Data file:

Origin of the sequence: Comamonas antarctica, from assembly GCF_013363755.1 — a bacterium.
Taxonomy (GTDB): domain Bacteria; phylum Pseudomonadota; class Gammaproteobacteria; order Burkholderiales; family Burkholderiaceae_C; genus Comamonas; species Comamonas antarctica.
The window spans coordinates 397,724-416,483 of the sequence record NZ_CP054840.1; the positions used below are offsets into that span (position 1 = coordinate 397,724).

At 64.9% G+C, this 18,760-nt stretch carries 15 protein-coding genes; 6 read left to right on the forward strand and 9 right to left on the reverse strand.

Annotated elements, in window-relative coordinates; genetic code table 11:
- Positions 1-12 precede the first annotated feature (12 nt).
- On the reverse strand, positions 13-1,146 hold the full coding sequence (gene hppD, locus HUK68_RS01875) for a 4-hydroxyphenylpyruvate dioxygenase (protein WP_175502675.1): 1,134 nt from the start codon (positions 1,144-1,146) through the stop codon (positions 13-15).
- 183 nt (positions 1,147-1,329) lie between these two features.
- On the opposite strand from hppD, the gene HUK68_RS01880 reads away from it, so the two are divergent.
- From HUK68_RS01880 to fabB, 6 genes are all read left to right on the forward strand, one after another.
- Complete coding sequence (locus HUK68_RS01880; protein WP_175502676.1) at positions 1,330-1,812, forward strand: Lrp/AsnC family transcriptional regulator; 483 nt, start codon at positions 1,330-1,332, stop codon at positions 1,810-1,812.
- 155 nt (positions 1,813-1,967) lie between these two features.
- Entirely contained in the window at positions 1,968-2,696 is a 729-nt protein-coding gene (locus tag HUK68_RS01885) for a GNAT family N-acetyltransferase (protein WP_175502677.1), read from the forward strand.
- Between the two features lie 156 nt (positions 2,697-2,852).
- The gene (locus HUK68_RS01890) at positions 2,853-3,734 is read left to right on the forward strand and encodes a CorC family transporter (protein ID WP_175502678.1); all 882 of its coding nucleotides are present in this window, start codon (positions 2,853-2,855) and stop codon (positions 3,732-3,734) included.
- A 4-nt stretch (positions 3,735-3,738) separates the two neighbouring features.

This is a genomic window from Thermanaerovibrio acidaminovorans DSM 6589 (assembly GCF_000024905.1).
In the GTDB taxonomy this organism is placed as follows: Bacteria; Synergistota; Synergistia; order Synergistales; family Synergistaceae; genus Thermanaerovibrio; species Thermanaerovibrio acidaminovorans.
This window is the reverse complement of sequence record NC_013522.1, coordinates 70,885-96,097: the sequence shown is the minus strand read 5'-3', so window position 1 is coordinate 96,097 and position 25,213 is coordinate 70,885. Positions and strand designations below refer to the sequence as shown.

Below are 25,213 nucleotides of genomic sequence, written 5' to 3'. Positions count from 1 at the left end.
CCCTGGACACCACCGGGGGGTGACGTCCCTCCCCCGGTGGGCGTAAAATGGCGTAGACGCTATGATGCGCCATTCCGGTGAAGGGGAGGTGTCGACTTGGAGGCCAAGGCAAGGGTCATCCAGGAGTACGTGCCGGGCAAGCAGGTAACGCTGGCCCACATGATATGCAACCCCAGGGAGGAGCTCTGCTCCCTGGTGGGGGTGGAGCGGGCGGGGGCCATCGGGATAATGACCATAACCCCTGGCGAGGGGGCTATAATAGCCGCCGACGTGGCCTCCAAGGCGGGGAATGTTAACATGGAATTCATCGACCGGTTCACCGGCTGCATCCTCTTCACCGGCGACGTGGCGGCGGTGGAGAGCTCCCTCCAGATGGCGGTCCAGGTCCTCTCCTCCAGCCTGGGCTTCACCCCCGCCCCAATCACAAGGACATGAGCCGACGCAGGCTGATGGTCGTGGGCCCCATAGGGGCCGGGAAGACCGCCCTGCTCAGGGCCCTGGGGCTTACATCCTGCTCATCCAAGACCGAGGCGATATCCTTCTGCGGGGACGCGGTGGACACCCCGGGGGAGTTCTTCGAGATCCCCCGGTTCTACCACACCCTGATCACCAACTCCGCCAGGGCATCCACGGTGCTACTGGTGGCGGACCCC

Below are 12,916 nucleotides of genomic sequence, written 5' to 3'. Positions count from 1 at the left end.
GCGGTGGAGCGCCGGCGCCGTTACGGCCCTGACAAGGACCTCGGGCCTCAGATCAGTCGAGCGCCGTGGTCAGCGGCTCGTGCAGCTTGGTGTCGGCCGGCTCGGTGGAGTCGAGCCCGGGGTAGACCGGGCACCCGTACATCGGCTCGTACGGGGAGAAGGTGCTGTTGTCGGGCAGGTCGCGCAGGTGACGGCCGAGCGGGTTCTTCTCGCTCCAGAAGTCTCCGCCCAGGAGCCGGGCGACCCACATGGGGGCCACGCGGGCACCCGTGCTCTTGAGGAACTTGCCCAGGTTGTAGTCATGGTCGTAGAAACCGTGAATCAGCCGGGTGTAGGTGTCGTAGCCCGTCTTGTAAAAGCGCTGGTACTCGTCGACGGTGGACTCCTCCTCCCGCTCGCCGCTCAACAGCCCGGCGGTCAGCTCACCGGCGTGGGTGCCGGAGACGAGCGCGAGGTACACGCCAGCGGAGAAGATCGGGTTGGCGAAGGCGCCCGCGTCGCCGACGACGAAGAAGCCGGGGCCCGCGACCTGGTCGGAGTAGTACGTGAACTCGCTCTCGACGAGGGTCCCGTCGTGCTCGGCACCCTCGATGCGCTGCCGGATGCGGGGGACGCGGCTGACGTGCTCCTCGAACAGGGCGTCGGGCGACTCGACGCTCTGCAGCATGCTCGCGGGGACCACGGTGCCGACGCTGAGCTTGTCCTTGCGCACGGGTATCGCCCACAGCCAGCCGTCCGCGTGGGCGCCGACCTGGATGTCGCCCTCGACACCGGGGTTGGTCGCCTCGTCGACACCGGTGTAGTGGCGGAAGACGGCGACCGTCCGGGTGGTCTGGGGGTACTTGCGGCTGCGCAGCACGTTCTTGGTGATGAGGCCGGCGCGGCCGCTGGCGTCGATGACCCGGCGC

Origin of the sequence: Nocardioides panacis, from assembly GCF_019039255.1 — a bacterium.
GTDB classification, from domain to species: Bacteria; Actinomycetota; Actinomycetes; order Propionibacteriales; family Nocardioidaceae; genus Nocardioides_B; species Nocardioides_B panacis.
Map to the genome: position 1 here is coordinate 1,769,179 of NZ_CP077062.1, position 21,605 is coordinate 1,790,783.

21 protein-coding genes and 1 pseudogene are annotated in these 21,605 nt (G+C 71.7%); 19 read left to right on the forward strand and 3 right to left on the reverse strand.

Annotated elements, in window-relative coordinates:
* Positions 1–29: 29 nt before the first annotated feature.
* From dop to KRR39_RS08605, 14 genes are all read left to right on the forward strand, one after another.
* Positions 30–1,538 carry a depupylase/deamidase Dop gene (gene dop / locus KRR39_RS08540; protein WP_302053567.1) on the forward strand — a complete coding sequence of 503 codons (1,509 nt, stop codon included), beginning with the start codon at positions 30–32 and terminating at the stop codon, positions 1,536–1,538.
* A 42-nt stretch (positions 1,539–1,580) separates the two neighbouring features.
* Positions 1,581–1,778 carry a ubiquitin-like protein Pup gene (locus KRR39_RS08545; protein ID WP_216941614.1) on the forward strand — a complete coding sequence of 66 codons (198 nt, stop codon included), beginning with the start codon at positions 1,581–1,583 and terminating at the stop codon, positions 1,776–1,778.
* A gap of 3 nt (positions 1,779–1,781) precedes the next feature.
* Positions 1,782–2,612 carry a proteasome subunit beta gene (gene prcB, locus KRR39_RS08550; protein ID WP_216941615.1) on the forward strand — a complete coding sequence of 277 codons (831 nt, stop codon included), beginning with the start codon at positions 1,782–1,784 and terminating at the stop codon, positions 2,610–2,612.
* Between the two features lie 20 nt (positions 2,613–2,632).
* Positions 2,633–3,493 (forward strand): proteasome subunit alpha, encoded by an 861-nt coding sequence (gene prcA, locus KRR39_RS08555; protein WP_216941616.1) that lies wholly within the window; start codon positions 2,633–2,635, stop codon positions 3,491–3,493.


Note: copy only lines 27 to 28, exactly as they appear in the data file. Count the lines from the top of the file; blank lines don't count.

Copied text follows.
21 protein-coding genes and 1 pseudogene are annotated in these 21,605 nt (G+C 71.7%); 19 read left to right on the forward strand and 3 right to left on the reverse strand.

Annotated elements, in window-relative coordinates: